The BSc in Marine Biology is taught through a combination of:
- practical classes
- field work
- research projects.
Alongside the development of practical biological skills, students are also given the opportunity to expand on their presentation and IT skills.
Fourth year teaching differs from the typical lecture, seminar and tutorial format which students will experience from years one to three. Fourth year allows you to focus on a major project which occupies half of the year. Working on this project will enable you to develop key research skills which are desired by both prospective employers and by graduate schools offering postgraduate degrees. The project can also lead to your first publication in a scientific journal.
Typical class sizes include:
- First year: lectures 240 to 270 students, practicals 80 to 90 students
- Second year: lectures 80 to 120 students, practicals 40 to 60 students
- Honours third year: lectures 20 to 60 students, practicals 20 to 60 students
- Honours fourth year: 5 to 20 students.
When not attending lectures, tutorials and labs, you will be expected to continue learning independently through self-study. Typically, this will involve:
- working on individual and group projects
- undertaking research in the library
- preparing coursework assignments and presentations
- preparing for examinations.
You will be taught by leading researchers in the field with an emphasis on research-led teaching. Postgraduate research students who have undertaken teacher training may also contribute to the teaching of laboratory classes and seminars under the supervision of the module leader.
You can find contact information for all Biology staff on the School of Biology website.
In addition to your studies in the School of Biology, optional academic support is available through practical study skills courses and workshops hosted within the University.
The University’s student services team can help students with additional needs resulting from disabilities, long term medical conditions or learning disabilities. More information can be found on the students with disabilities webpage.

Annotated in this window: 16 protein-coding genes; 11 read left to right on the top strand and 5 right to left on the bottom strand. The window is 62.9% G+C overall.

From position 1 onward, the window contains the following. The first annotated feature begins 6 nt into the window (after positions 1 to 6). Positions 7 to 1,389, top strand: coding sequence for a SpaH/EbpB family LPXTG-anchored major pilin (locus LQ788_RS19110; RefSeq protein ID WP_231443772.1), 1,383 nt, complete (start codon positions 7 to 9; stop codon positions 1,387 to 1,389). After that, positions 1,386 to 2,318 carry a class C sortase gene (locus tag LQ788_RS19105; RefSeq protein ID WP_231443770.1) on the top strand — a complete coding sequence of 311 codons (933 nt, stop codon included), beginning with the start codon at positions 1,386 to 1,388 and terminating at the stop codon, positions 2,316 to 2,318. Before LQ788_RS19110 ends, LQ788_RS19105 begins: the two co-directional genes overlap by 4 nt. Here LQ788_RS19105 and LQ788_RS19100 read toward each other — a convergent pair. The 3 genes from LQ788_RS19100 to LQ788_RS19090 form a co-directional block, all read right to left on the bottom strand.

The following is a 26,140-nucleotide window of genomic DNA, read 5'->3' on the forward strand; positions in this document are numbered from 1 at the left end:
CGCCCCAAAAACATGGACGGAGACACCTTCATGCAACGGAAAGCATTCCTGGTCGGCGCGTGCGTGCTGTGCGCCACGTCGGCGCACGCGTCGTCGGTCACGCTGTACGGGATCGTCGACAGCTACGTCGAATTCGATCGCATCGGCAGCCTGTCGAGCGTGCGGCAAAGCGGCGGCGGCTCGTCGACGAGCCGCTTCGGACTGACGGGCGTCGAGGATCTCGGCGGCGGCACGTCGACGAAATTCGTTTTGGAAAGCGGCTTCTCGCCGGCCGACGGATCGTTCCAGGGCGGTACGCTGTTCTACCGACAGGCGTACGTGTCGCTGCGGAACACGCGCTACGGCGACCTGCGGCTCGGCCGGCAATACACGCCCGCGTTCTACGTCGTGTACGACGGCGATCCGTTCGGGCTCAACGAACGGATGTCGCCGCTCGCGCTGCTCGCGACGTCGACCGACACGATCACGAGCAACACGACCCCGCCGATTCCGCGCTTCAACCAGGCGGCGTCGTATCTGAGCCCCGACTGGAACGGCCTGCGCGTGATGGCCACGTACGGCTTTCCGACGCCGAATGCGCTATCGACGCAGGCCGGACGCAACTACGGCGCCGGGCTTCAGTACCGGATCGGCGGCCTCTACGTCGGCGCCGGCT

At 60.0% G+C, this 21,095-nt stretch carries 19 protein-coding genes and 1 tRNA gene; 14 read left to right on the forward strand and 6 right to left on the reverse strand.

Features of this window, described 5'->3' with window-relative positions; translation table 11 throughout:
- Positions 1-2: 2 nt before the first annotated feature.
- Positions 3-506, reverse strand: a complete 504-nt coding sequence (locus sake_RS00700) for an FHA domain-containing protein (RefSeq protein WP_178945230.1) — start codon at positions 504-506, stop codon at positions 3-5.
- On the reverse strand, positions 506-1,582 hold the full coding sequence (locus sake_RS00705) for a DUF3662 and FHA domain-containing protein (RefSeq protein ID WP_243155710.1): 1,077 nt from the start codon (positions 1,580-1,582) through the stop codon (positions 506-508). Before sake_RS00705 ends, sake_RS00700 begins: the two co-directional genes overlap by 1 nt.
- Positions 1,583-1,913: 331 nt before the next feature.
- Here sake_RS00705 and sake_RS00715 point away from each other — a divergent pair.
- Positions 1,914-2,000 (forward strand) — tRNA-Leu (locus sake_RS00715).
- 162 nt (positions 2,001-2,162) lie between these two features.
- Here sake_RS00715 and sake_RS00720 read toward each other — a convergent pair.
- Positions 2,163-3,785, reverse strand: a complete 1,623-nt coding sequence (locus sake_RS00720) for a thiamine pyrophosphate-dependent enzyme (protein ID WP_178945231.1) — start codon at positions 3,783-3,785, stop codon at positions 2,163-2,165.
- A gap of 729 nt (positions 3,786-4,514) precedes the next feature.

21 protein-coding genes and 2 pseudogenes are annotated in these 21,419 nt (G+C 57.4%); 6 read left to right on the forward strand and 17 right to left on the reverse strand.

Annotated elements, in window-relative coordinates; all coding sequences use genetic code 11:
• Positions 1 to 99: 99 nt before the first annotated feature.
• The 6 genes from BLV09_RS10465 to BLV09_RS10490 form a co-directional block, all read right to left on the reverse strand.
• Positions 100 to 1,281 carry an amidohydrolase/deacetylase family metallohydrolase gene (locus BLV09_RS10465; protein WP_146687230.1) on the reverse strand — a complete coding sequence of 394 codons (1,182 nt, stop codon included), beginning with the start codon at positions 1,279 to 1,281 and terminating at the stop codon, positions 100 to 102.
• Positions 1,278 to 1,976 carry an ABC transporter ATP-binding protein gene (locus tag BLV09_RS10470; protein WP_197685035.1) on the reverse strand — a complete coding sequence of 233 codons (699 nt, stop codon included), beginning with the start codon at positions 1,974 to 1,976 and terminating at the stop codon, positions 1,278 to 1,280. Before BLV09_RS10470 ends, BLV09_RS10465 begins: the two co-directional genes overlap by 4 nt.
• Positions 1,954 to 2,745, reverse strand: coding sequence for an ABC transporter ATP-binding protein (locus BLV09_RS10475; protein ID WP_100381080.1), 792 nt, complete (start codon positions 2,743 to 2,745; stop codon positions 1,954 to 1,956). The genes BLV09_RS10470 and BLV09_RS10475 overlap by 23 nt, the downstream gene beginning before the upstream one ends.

From first year to Honours, students studying Marine Biology will also have the opportunity to go on field trips to gather data. Students in Marine Biology will be perfectly located in St Andrews on the shores of the east coast. In Honours years, students can explore further afield in places such as Indonesia and Antarctica.
During first and second year, all modules are assessed by an equal weighting of coursework and written examinations.
In third year, most modules give a higher weighting to examinations, and in fourth year some modules are entirely assessed by coursework, while others include written examinations in addition to coursework.
Most examinations are held at the end of the semester during a dedicated exam diet and revision time is provided beforehand.
The School of Biology provides feedback on every assessment, with a view to improving your performance in future, and aims to provide feedback on assessments and coursework within three weeks.
Undergraduates at the University of St Andrews must achieve at least 7.0 on the St Andrews 20-point grade scale to pass a module. To gain access to Honours-level modules, students must achieve the relevant requisites as specified in the policy on entry to Honours and in the relevant programme requirements. Please note that some Schools offer qualified entry to Honours, and this will be clearly specified in the programme requirements. To find out the classification equivalent of points, please visit the common reporting scale webpage.